Guduci, aka: Guḍuci, Guḍūci, Guḍūcī, Guḍucī; 10 Definition(s)

Introduction

Guduci means something in Hinduism, Sanskrit, Jainism, Prakrit, Marathi. If you want to know the exact meaning, history, etymology or English translation of this term then check out the descriptions on this page. Add your comment or reference to a book if you want to contribute to this summary article.

Alternative spellings of this word include Guduchi.

In Hinduism

Ayurveda (science of life)

Guḍūcī (गुडूची) is a Sanskrit word referring to “camelthorn”, a herb from the Menispermaceae family of flowering plants, and is used throughout Āyurvedic literature such as the Caraka-saṃhitā. It is also spelled as Guḍūci (गुडूचि) or Guḍuci (गुडुचि). It also known by the name Amṛtā in Sanskrit, or as Gulāñcā and Giloy in Hindi. The official botanical name of the plant is Tinospora cordifolia and is commonly known in English as “camelthorn-bush” or “Persian mannaplant” among others.

This plant (Guḍūcī) is also mentioned as a medicine used for the treatment of all major fevers (jvara), as described in the Jvaracikitsā (or “the treatment of fever”) which forms the first chapter of the Sanskrit work called Mādhavacikitsā. In this work, the plant is also known by the names Amṛtā, Kuṇḍalī, Chinnaruhā and Cinnodbhava. In this work, the plant is mentioned being part of the Kirātatiktādigaṇa group of medicinal drugs.

Source: Wisdom Library: Āyurveda and botany

Guḍūcī (Tinospora cordifolia) is called kuṇḍalī or maṇḍalī due to its circular shape (ākṛti).

Source: Google Books: Modern and Global Ayurveda

Guduchi (Tinospora cordifolia) is among the most highly revered herbs of Ayurvedic medicine. Originating in India, Guduchi (“the one who protects”) is a tropical climbing herb that belongs to the Mernispermaccae family. It is now found not only in the tropical areas of India but also in Sri Lanka and Burma. The Guduchi vine grows wild and does not require much cultivation. In Ayurvedic medicine, Guduchi is considered to be one of three amrita plants. The Sanskrit term "amrita" literally means "nectar" or "ambrosia".

The sacred origin of Guduchi is described in the Indian epic, The Ramayana and the sacred text of the Durga Saptshati. Vaidya Ramakant Mishra recounts the myth of Guduchi from The Ramayana saying that guduchi began growing on Earth from the hands of Lord Indra. Lord Rama made a special prayer to Lord Indra asking Indra to resurrect all the monkeys and bears from his army that had died during the war with the rakshasa (demon), Ravana. Upon hearing the wish from Rama, Lord Indra granted Rama the boon and sprinkled nectar from the heavens to resurrect the animals. As the nectarous drops fell upon the bodies of the dead monkeys and bears, they suddenly came back to life. The nectarous drops that fell on the Earth formed the sacred Guduchi plant.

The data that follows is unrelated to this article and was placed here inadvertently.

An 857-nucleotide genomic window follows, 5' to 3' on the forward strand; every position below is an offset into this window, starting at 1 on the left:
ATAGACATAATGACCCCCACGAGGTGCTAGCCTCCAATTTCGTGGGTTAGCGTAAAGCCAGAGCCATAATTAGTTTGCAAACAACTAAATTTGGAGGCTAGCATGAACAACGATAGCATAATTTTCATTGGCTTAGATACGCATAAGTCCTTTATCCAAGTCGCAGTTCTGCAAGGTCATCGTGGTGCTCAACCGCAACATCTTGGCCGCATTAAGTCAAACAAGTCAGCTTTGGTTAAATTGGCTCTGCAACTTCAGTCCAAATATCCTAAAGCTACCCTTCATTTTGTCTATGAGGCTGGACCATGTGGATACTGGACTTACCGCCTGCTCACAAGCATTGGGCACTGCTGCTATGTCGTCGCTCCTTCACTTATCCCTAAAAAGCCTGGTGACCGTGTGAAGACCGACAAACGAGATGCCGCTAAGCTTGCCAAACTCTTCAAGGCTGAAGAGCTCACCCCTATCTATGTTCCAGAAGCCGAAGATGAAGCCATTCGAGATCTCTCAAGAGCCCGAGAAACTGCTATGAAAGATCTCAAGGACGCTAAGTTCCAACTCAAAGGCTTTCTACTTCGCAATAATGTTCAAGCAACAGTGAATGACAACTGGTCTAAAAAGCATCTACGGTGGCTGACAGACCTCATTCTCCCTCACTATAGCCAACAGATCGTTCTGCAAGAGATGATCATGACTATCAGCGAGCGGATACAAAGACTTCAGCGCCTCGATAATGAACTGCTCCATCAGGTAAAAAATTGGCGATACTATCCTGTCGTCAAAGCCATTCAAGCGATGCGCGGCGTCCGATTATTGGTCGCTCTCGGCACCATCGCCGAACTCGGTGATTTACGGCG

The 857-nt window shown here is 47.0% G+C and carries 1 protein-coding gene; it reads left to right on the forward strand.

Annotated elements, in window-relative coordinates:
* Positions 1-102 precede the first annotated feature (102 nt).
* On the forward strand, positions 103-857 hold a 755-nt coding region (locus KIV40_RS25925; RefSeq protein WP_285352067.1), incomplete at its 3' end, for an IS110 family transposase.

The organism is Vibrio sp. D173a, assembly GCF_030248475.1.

Source: Ayurveda College: Guduchi

Guḍūcī (गुडूची) refers to  L. Tinospora cordifolia mentioned in the Kakṣapuṭatantra verse 19.11 which explains another medical treatment as part of the section on reviving the dead. It is a treatment that simply involves taking the root of guḍūcī. By taking it, a practitioner can avoid unexpected death. Accordingly, “he should take the root of guḍūcī on the day when the moon abides in Puṣya, which coincides with the light half-month, and drink one karṣa of it with hot water. It is excellent to undo the unexpected death”.

Note: The guḍūcī is known as amṛta in Āyurveda, and it is used for various diseases, as well as for rasa-rasāyana in Rasaśāstra (See Rasaratnasamuccaya, Pañcāmṛtarasa 14.27-30; Lokanātharasa 14.32-46; Trailokyatilakarasa 15.62-76; Lokanātharasa 16.29-3; Rasendramaṅgala, Pañcāmṛtarasa 3.103-111, 3.112-114).

Source: academia.edu: Chapter Nineteen of the Kakṣapuṭatantra (ayurveda)

Guḍūcī (गुडूची) is the Sanskrit name for a medicinal plant identified with Tinospora cordifolia (heart-leaved moonseed) from the Menispermaceae or “moonseed family” of flowering plants, according to verse 3.13-16 of the 13th-century Raj Nighantu or Rājanighaṇṭu. Guḍūcī is commonly known in Hindi as Giloe or Gurc; in Marathi as Gulwel; in Gujurati as Gilo; in Bengali as Golanca; in Telugu as Tippateege; in Tamil as Chindil-kādī; and in Kannada as Amarad-vallī.

Guḍūcī is mentioned as having thirty-one synonyms: Amṛtavallī, Amṛtā, Jvarāri, Śyāmā, Varā, Surkṛtā, Madhuparṇikā, Chinnodbhavā, Amṛtalatā, Rasāyanī, Chinnā, Somalatikā, Amṛtasambhavā, Vatsādanī, Chinnaruhā, Viśalyā, Bhiṣakpriyā, Kuṇḍalinī, Vayaḥsthā, Jīvantikā, Nāgakumārīkā, Chadmikā, Caṇḍahāsā, Kandodbhavā, Kandāmṛtā, Piṇḍaguḍūcikā, Bahucchinnā, Bahuruhā, Piṇḍālu, Kandarohiṇī.

Properties and characteristics: “Guḍūcī is described as guru (heavy), uṣṇa-vīrya (having hot-potency), and with tikta (bitter) and kaṣāya-rasa (astringent). All its varieties are good febrifuge (jvaranāśinī). It controls burning sensations (dāha), painful conditions (arti), thirst (tṛṣṇā), vomiting (vami) and is considered beneficial in the diseases of rakta-vāta (hence called vāta-raktāri by Vaidyaka-Śabda-Sindhu), prameha (obstinate urinary disorders), madhumeha (diabetes mellitus), pāṇḍu (anaemia) and bhrama (vertigo)”